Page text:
PHILADELPHIA-With leases for 374,000 sf, or more than half of Cira Centre’s planned office space, Plymouth Meeting, PA-based Brandywine Realty Trust will go forward with construction of the 28-story landmark. Locally based law firms Dechert LLP and Woodcock Washburn LLP ink for 245,000 sf and 109,000 sf, respectively. Attalus Capital, a private equity firm, signs for another 20,000 sf and will relocate its headquarters from Plymouth Meeting.

Brandywine expects to break ground “soon,” according to a statement and reach completion in fourth quarter 2005. The building is designed by Argentine architect Cesar Pelli, best known for Petronas Tower in Kuala Lumpur. In addition to 690,000 sf of office space, Cira Centre will contain 37,000 sf of space for retail, conference areas and other amenities.

It will be located adjacent to Amtrak’s 30th Street Station in University City, anchoring Center City to the west and creating a bridge between University City and the traditional CBD. Amtrak owns the land and Brandywine holds a 99-year lease. When Cira Centre was announced 18 months ago, construction costs were estimated at between $150 million and $170 million.

The largest leases create significant vacancies in Center City. Dechert will move from about 225,000 sf in Bell Atlantic Tower at 1717 Arch St., and Woodcock Washburn will exit its 80,000 sf in One Liberty Place at 1650 Market. Radnor, PA-based Tactix Real Estate Advisors represented Dechert and Woodcock Washburn in the lease negotiations. GVA Mack’s Center City office represented Attalus Capital.

According to published reports, all of the leases are for 15 years. Rental rates are undisclosed. When Cira Centre was announced, Gerard H. Sweeney, Brandywine’s president and CEO, was quoted as saying that rents would be “competitive with stay-put rates,” estimated in the range of $30 to $35 per sf. Cira Centre is a designated Keystone Opportunity Zone, which forgives tenants’ state and city taxes until 2013.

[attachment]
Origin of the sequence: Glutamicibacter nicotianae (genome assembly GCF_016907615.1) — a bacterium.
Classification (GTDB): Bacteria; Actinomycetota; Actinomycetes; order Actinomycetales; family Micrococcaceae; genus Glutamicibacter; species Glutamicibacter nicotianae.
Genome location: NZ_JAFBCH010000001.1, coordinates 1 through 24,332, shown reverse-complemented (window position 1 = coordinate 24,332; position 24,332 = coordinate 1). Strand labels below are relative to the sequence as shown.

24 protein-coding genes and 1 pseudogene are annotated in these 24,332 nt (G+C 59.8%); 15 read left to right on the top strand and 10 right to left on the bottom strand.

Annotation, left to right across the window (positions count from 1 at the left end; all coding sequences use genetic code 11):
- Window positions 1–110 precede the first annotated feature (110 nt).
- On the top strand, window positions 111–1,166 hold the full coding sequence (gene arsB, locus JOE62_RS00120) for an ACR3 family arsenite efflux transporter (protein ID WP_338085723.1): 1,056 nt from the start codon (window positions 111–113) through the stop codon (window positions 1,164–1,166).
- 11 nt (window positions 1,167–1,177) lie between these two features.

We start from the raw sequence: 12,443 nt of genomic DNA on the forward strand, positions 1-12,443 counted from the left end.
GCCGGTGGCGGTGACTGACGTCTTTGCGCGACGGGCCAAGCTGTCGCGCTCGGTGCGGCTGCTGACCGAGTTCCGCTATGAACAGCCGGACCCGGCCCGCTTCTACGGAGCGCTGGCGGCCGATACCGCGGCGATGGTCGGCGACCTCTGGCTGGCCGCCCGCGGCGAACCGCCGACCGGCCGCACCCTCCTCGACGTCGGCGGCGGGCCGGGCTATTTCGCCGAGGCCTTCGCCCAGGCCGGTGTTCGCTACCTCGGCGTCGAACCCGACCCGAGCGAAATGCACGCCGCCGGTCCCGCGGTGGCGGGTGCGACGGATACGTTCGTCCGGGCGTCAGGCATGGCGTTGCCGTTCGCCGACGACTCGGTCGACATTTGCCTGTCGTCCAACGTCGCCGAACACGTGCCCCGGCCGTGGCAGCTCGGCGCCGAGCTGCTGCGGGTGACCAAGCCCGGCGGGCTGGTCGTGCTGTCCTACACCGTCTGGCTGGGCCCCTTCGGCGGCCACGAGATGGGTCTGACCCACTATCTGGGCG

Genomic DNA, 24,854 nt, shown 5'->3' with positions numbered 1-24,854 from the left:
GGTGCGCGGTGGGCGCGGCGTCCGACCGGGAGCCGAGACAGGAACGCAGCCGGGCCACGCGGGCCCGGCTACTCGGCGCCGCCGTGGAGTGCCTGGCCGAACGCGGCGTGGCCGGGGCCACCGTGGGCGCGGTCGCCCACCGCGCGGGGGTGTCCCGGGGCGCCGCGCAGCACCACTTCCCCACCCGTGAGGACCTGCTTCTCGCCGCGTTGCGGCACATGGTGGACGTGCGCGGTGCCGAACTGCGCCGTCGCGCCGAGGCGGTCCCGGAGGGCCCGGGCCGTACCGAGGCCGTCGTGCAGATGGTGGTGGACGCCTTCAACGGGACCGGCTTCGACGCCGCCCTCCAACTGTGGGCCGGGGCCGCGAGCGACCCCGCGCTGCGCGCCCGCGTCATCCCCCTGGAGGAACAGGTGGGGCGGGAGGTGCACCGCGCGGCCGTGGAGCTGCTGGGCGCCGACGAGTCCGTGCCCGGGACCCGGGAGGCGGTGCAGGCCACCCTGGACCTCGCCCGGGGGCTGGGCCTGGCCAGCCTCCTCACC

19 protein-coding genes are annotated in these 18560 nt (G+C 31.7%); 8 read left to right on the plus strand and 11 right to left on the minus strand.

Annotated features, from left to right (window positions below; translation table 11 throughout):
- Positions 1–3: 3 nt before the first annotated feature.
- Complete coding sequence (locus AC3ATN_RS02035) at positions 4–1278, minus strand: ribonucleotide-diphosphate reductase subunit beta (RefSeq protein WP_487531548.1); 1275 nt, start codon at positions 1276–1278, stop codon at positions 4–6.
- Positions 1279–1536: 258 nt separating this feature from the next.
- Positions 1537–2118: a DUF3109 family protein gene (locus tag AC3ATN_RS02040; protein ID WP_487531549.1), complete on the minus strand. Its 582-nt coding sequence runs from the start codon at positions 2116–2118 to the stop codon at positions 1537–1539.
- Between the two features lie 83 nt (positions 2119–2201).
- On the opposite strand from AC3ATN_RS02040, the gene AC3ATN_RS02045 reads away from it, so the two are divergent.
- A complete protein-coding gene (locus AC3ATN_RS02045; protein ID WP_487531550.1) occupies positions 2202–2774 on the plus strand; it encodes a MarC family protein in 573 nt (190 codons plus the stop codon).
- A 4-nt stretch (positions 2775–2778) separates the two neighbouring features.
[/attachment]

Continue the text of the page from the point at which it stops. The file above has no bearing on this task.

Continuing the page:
With 50% occupancy sewed up, Cira Centre seems to lead in the race to be the first new office building constructed in Philadelphia in a decade. Not yet out of the running, however, is One Pennsylvania Plaza, a 57-story, 1.25-million-sf tower planned for 18th St. and JFK Blvd. by Malvern, PA-based Liberty Property Trust. Although Liberty has yet to announce any preleasing, brokers tell it is courting prime Center City tenants, such as Comcast, with leases nearing expiration.

Meanwhile, Gov. Ed Rendell has asked the state general assembly to give the Liberty parcel KOZ status. This has prompted an outcry among owners of existing office properties, who vow to fight the expansion of KOZ status and other subsidies. They argue that government is, in effect “sponsoring” an increased office vacancy rate and eroding rental rates.

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